When less is enough
It’s the most basic Mini and it comes closest to the original’s spirit
THE original Mini was minimalist — a rugged body, buzzy engine and cramped seating for four adults. It was designed to provide miniature mobility and spawned the transversely mounted frontwheel drive setup that now propels most cars on the road.
It was also cheap. That can’t be said of the modern versions but with a new generation to arrive in Australia in late March or April, BMW has tweaked the prices of its existing stock.
In terms of value and philosophy, the entry level Mini Ray is the closest modern incarnation of Sir Alec Issigonis’s original vision.
Mini pricing can be looked at in two ways. It is either an expensive small car or the cheapest way to get BMW build quality and engaging dynamics. Those who opt for the former view aren’t prospective Mini buyers in any case and will wind up in an Asian vehicle with more space and practicality.
Subscribers to the latter view will opine that $25,600 is a cheap entree to Euro quality and the kart-like handling for which the brand is famous. The six-speed auto adds $2350.
The 1.6-litre four-cylinder engine has been softened from Mini Cooper tune to improve fuel economy. The result is a diesel-rivalling official fuel use of 5.4L/100km. Opting for the auto up fuel economy by 1.3L/100km and adds 1.8 seconds to the 100km/h sprint.
Shift your own cogs and the time is 10.5 seconds. That’s not scintillating but straight-line performance isn’t the Mini’s preserve — JCW variants excepted. The Ray, as in all Mini hatches, hangs on around corners like a toddler clinging to its parent’s neck and is just as hard to shake loose.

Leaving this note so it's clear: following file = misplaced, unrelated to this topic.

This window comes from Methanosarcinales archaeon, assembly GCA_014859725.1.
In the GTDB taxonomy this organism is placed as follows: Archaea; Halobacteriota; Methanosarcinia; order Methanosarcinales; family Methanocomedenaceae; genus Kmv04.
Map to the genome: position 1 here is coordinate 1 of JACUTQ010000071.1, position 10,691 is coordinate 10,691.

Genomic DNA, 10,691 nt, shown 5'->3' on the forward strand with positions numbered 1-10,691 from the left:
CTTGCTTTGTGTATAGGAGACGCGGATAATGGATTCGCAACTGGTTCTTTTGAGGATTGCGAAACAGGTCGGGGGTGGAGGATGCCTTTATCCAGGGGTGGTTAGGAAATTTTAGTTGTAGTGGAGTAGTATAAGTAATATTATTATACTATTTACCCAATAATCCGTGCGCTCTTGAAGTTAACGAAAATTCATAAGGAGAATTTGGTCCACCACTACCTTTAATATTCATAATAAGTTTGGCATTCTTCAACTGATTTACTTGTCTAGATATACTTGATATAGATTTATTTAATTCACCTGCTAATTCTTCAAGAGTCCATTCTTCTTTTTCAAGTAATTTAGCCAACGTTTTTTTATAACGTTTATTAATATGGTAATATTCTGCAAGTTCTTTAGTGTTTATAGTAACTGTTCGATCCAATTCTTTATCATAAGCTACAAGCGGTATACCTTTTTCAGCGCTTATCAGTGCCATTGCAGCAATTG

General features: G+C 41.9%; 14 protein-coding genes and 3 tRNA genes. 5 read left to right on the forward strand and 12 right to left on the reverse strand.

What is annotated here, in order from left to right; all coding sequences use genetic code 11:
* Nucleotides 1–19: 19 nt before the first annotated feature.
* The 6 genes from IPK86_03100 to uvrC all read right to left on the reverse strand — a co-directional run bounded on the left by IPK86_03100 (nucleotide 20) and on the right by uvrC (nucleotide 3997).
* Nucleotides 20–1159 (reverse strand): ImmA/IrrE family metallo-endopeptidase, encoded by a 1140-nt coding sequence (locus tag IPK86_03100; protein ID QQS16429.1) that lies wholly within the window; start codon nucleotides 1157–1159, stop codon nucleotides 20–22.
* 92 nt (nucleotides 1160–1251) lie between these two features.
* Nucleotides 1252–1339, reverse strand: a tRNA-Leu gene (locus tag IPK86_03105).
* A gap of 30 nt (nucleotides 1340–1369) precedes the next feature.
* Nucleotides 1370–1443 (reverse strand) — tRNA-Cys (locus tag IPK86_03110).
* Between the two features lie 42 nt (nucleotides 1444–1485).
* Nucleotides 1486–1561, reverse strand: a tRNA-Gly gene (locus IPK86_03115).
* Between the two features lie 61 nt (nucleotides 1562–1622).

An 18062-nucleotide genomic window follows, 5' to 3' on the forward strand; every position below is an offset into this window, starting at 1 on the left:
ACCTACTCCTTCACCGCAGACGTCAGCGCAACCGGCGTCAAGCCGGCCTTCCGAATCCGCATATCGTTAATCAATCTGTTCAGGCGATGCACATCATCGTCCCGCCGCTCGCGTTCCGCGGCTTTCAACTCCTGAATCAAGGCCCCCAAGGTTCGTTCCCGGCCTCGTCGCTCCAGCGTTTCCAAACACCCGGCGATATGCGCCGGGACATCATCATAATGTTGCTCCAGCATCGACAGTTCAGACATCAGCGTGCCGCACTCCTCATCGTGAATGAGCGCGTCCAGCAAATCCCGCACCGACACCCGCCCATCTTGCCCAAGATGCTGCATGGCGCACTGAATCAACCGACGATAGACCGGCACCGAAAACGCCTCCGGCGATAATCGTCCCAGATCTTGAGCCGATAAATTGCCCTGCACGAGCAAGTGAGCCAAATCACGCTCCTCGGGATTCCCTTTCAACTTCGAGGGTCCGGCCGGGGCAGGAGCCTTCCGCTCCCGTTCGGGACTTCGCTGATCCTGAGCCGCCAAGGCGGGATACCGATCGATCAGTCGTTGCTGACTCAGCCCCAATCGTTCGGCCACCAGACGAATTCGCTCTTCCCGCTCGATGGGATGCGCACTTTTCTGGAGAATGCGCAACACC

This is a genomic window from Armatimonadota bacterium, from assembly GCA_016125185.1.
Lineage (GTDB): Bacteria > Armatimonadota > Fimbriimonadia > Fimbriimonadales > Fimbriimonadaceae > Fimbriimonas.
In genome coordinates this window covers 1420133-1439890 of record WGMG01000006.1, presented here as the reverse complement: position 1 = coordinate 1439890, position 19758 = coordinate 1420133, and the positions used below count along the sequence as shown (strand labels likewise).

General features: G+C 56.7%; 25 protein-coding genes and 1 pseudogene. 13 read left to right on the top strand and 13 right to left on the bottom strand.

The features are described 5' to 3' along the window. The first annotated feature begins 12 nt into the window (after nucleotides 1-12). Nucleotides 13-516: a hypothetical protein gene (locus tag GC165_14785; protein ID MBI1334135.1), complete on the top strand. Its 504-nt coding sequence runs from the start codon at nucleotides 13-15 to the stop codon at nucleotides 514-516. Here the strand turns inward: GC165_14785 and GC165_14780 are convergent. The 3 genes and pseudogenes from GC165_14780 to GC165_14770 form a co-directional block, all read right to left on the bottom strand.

Rear space is larger but the back isn’t somewhere anyone will want to sit for longer than a trip to the local — likewise the boot is a vestigial appendage rather than a practical asset and will take three or four shopping bags or one suitcase.
Practicality isn’t high on the Mini agenda — it’s a make-do kind of car.
The interior is pseudo-retro. There’s a big analog speedo in the centre of the dash that absolutely no one uses but looks cool. Every adult Carsguide put in the car made do with the small digital display in the tacho.
The switchgear, though tactile, takes some getting used to. Big chrome switches set into the roof or mounted at the base of the centre console operate everything from the windows to the interior reading lights.
Five stars and six airbags provide reassurance beyond the dynamics and build quality. ANCAP notes the Mini earns 13.02 out of 16 in the offset crash test and “protection from serious leg injury was marginal for the driver”. That’s because there isn’t a lot of frontal area to crumple. Owners will need to do something spectacularly stupid to throw it off the road, though.
Light weight and a multi-link rear suspension make this a supremely confident cornercarver. What the Ray lacks in acceleration, it atones for with grip and poise.
The steering isn’t razor sharp, which helps around town, but is weighted to perfection and never wanting for feedback to the driver.
The brakes aren’t ferocious — they don’t need to be — but resist fade and have more than enough bite to pull the lightweight car back into line.
The engine happily revs to the red-line or trundles around shopping centres and the Ray’s diminutive size makes parking akin to slotting in a Matchbox car.
And the Mini hatch is one of very few cars where there’s no doubting where the bumpers are, which makes a rear vision camera — or parking sensors — thankfully redundant.
Laugh as the luridly accentuated Mini Ray cruises past but be aware it will wipe the smile from your dial through the twisties, especially downhill. It might lack the humble price of the original but the Ray is true to the Mini ethos in all other aspects.